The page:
Columnar Basalt: Nature’s Art

These tall pillars look like an artist carved them out of stone for the purpose of ornamentation, but they are actually a beautiful record of how chemistry and geology play an interconnected role in nature. A remarkable visual remnant of the ancient lava flows of the Pacific Northwest

From as much as 17 million years ago, the entire Columbia Basin region has undergone many outbreaks of lava flows, each of which separated by thousands of years, and cover as much as 81,000 square miles and up to 3 miles deep in some areas (Reidel, 2015). These massive flows of lava cooled at different rates, the top and the bottoms first, which are called entablature. Entablature is a haphazard, broken-up looking formation of the top and bottom of a lava flow, and they look like this because the exterior of the lava flows cooled faster, and therefore did not have the time to cool in the same way as the interior columns. As the lava cooled inside the flows, each column pulled inward toward a central point, creating the gaps, or fractures, called columnar jointing (Conrad, 1938). These gaps made them much easier to get pulled apart during the big floods.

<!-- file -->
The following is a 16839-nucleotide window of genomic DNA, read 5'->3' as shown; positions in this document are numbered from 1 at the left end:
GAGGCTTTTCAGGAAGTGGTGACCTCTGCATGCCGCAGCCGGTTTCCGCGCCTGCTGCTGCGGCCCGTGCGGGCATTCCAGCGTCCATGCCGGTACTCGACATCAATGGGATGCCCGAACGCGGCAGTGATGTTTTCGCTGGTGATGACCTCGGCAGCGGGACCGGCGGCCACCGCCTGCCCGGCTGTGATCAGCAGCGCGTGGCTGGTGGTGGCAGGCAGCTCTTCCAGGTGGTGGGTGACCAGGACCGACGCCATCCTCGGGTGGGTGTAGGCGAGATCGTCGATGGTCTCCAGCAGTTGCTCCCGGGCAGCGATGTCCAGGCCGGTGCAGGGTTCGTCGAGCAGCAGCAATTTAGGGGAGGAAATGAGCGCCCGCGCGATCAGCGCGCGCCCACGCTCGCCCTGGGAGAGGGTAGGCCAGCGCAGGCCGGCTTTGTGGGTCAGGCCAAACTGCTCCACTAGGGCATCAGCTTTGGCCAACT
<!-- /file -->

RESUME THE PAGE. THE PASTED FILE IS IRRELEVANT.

Around 16,000 years ago, when the Missoula Floods came ripping through this area, much of the top layer of sediments and other rocks were washed away, exposing the layer of basaltic pillars to the flood water. Some of these individual pillars were then “plucked” out very easily by large kolks (underwater vortex created by fast moving water moving across objects), and washed away to be dropped somewhere else down the line (Baker, 2009). These picked apart basalt column formations are what we see all over the Columbia Basin region and in parts of Idaho and Oregon today.